General Election 2017: Hornsey and Wood Green candidates debate social care crisis

Hornsey and Wood Green candidates (L-R): Catherine West, Helen Spiby-Vann, Sam Hall, organisers Sue

Hornsey and Wood Green candidates (L-R): Catherine West, Helen Spiby-Vann, Sam Hall, organisers Sue Hessel and Mary Langan, Dawn Barnes and Nimco Ali. Picture: ANNA NICHOLSON - Credit: Archant

A tax on salt, scrapping Trident and adding a penny to income tax were three solutions to the social care crisis put forward in a general election hustings yesterday.

Hornsey and Wood Green candidates settle in for the 90 minute hustings. Picture: ANNA NICHOLSON

Hornsey and Wood Green candidates settle in for the 90 minute hustings. Picture: ANNA NICHOLSON - Credit: Archant

Carers quizzed Hornsey and Wood Green’s parliamentary candidates on funding, respite centre closures and benefits during their coffee morning at Crouch End’s Abide Church Hall.

Helen Spiby-Vann of the Christian Alliance party promised a money raising salt tax and highlighted the benefits of “biblical marriage” as cures for social ills.

She commented that she wanted to ensure the constituency was a beautiful place to live in saying, “We can do that by doing things God’s way.”

Lib Dem candidate Dawn Barnes promised £12m for local social care budgets to “make carers’ daily lives a little less full on”.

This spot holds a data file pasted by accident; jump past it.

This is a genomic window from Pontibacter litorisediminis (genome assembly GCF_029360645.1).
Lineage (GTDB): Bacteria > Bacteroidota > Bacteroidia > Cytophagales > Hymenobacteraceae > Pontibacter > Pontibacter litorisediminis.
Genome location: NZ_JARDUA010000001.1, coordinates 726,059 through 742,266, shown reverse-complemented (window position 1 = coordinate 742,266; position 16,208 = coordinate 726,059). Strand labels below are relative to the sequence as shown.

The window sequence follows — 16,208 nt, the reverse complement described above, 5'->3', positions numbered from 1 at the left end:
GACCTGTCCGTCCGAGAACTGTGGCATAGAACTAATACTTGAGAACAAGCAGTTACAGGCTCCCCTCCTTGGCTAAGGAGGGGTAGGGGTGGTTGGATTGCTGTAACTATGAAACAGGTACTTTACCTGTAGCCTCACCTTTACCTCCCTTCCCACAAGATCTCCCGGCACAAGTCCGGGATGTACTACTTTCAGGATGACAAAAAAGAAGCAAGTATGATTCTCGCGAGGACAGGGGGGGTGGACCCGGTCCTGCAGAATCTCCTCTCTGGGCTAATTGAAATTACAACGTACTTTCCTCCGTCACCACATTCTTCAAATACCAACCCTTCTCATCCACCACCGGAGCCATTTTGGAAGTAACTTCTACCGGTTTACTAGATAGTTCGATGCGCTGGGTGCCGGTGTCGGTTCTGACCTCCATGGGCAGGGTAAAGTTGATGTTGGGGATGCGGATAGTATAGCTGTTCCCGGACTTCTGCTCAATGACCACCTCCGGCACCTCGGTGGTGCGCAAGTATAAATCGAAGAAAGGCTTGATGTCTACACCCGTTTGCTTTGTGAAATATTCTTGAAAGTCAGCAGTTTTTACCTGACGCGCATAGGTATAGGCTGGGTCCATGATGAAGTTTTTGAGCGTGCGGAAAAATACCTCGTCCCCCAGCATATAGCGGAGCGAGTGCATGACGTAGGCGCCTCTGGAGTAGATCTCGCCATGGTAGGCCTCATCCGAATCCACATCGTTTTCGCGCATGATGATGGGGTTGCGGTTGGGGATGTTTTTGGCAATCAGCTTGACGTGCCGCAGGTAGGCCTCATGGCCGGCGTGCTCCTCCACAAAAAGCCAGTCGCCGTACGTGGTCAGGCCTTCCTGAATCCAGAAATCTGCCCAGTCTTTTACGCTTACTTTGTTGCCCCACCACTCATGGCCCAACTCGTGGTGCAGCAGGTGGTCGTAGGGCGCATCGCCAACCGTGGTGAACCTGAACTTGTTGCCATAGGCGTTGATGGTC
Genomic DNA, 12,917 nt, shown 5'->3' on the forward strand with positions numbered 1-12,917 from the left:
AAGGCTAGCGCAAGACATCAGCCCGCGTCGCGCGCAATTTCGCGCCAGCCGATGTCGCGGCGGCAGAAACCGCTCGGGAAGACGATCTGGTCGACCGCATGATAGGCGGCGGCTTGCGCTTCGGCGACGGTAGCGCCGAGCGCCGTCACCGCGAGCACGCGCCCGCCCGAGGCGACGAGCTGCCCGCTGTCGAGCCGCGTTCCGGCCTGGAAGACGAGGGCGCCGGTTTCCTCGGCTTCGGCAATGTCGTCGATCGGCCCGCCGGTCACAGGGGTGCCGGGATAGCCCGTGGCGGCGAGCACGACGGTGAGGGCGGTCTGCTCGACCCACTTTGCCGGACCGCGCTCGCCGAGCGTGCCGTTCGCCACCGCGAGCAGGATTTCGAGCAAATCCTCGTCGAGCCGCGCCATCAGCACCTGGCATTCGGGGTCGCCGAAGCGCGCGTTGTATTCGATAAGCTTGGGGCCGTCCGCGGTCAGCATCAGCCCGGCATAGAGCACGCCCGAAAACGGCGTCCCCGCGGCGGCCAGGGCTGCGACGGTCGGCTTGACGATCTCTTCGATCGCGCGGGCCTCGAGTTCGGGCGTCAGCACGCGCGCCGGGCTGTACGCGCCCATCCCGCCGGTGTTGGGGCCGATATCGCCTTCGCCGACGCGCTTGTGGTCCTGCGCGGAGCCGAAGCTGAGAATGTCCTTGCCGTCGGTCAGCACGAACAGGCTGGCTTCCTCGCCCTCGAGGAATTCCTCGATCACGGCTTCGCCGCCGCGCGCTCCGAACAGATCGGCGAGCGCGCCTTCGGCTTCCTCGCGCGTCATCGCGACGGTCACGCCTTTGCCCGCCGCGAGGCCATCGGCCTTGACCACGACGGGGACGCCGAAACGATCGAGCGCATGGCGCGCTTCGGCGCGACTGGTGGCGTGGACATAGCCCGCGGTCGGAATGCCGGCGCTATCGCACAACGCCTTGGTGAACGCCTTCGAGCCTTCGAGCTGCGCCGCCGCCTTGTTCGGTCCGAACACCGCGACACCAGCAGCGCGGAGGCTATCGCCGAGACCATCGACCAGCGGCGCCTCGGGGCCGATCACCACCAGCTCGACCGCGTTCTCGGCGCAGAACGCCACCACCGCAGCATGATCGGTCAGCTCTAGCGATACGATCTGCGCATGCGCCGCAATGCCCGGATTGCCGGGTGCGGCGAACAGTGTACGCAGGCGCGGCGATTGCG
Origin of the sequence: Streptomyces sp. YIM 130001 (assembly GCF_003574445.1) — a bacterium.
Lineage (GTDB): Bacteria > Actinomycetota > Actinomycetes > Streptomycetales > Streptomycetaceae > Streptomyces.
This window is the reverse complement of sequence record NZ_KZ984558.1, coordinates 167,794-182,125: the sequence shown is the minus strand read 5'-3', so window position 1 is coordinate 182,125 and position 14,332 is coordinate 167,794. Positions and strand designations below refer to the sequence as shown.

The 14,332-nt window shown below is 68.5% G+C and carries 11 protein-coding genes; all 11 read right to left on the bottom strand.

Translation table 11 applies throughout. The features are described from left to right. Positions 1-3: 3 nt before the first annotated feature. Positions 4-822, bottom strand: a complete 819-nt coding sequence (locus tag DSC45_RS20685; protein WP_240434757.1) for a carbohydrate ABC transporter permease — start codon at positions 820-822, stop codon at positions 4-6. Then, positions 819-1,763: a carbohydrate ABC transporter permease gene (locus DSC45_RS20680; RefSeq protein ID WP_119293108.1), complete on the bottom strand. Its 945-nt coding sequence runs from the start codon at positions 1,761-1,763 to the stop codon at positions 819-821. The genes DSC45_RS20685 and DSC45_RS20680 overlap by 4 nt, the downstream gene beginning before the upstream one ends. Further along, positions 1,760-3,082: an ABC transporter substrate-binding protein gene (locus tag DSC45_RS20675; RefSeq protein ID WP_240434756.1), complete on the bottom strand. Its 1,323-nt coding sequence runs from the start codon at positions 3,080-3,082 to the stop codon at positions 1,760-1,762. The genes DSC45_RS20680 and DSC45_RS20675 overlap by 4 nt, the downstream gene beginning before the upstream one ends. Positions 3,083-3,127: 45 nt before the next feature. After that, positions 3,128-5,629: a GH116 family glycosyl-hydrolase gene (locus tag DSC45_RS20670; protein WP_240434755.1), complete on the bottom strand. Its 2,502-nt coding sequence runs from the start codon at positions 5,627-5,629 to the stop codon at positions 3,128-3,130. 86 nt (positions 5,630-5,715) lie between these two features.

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The Green’s Sam Hall repeated his party’s pledge to scrap Trident to raise extra funds and give all carers a wage.

Both Lib Dem and Green Party candidates attacked Tory plans for a so-called “dementia tax” which could see people forced to sell their homes to pay care costs.

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Dawn Barnes said: “There’s a huge issue here. There are lots of people who don’t own a home. They cannot afford to get on the property ladder. They’re not going to have a home to sell.”

Sam Hall commented saying: “It’s going to get worse and worse if we follow this path.”

Labour Party candidate Catherine West outlined her record before grouping the absent Tory and UKIP candidates as a single party.

Mrs West said: “I’m not surprised they aren’t here today because I don’t think they prioritise [social care] spending.”

She ended saying: “This election we have a real choice - more austerity or relaxed austerity to some degree.”

The Women’s Equality Party candidate Nimco Ali pledged to make carers’ voices heard.

“Caring is seen as a burden not the glue that keeps the economy together. The key thing is to flip how we look at carers,” she said.

Speaking afterwards, Sue Hessel – who organised the hustings with the National Autism Society and Save Autism Services Haringey – said: “I’m hoping whoever wins exercises the strength and scrutiny Haringey’s local services require.”

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